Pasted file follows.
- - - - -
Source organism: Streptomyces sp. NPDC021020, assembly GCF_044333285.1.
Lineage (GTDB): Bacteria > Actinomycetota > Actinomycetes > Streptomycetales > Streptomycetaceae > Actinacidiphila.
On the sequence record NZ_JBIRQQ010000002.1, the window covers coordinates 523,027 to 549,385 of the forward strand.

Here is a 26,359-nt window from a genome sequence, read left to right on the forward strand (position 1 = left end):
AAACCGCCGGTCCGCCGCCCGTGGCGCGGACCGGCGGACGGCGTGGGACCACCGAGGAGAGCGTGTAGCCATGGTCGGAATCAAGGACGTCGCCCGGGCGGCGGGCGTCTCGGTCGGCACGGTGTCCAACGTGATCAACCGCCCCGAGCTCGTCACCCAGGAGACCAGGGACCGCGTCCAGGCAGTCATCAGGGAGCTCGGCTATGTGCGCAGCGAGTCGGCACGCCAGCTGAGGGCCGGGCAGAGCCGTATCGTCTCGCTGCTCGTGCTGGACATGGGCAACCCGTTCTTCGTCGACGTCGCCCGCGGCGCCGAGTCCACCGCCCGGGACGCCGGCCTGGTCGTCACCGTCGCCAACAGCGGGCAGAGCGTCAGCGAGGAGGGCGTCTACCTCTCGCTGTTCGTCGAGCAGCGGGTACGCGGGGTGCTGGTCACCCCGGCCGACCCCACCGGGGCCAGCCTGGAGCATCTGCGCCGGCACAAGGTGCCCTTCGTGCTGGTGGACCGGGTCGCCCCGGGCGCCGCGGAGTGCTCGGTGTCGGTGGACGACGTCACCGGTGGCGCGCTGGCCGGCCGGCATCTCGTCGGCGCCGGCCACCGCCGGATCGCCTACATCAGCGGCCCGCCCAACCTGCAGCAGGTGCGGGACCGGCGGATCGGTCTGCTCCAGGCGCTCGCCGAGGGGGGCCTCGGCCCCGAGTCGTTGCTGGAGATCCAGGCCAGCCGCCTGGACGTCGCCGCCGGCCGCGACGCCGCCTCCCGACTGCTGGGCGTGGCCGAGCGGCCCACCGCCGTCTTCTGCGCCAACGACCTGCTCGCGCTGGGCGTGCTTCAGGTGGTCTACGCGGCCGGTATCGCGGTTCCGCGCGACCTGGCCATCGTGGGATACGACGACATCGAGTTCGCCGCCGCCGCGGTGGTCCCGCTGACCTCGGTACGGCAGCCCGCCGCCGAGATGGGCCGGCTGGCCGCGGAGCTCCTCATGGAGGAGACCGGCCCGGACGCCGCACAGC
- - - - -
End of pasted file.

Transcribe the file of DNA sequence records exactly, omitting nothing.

Source organism: Streptomyces sp. NPDC021020, assembly GCF_044333285.1.
Lineage (GTDB): Bacteria > Actinomycetota > Actinomycetes > Streptomycetales > Streptomycetaceae > Actinacidiphila.
On the sequence record NZ_JBIRQQ010000002.1, the window covers coordinates 523,027 to 549,385 of the forward strand.

Here is a 26,359-nt window from a genome sequence, read left to right on the forward strand (position 1 = left end):
AAACCGCCGGTCCGCCGCCCGTGGCGCGGACCGGCGGACGGCGTGGGACCACCGAGGAGAGCGTGTAGCCATGGTCGGAATCAAGGACGTCGCCCGGGCGGCGGGCGTCTCGGTCGGCACGGTGTCCAACGTGATCAACCGCCCCGAGCTCGTCACCCAGGAGACCAGGGACCGCGTCCAGGCAGTCATCAGGGAGCTCGGCTATGTGCGCAGCGAGTCGGCACGCCAGCTGAGGGCCGGGCAGAGCCGTATCGTCTCGCTGCTCGTGCTGGACATGGGCAACCCGTTCTTCGTCGACGTCGCCCGCGGCGCCGAGTCCACCGCCCGGGACGCCGGCCTGGTCGTCACCGTCGCCAACAGCGGGCAGAGCGTCAGCGAGGAGGGCGTCTACCTCTCGCTGTTCGTCGAGCAGCGGGTACGCGGGGTGCTGGTCACCCCGGCCGACCCCACCGGGGCCAGCCTGGAGCATCTGCGCCGGCACAAGGTGCCCTTCGTGCTGGTGGACCGGGTCGCCCCGGGCGCCGCGGAGTGCTCGGTGTCGGTGGACGACGTCACCGGTGGCGCGCTGGCCGGCCGGCATCTCGTCGGCGCCGGCCACCGCCGGATCGCCTACATCAGCGGCCCGCCCAACCTGCAGCAGGTGCGGGACCGGCGGATCGGTCTGCTCCAGGCGCTCGCCGAGGGGGGCCTCGGCCCCGAGTCGTTGCTGGAGATCCAGGCCAGCCGCCTGGACGTCGCCGCCGGCCGCGACGCCGCCTCCCGACTGCTGGGCGTGGCCGAGCGGCCCACCGCCGTCTTCTGCGCCAACGACCTGCTCGCGCTGGGCGTGCTTCAGGTGGTCTACGCGGCCGGTATCGCGGTTCCGCGCGACCTGGCCATCGTGGGATACGACGACATCGAGTTCGCCGCCGCCGCGGTGGTCCCGCTGACCTCGGTACGGCAGCCCGCCGCCGAGATGGGCCGGCTGGCCGCGGAGCTCCTCATGGAGGAGACCGGCCCGGACGCCGCACAGC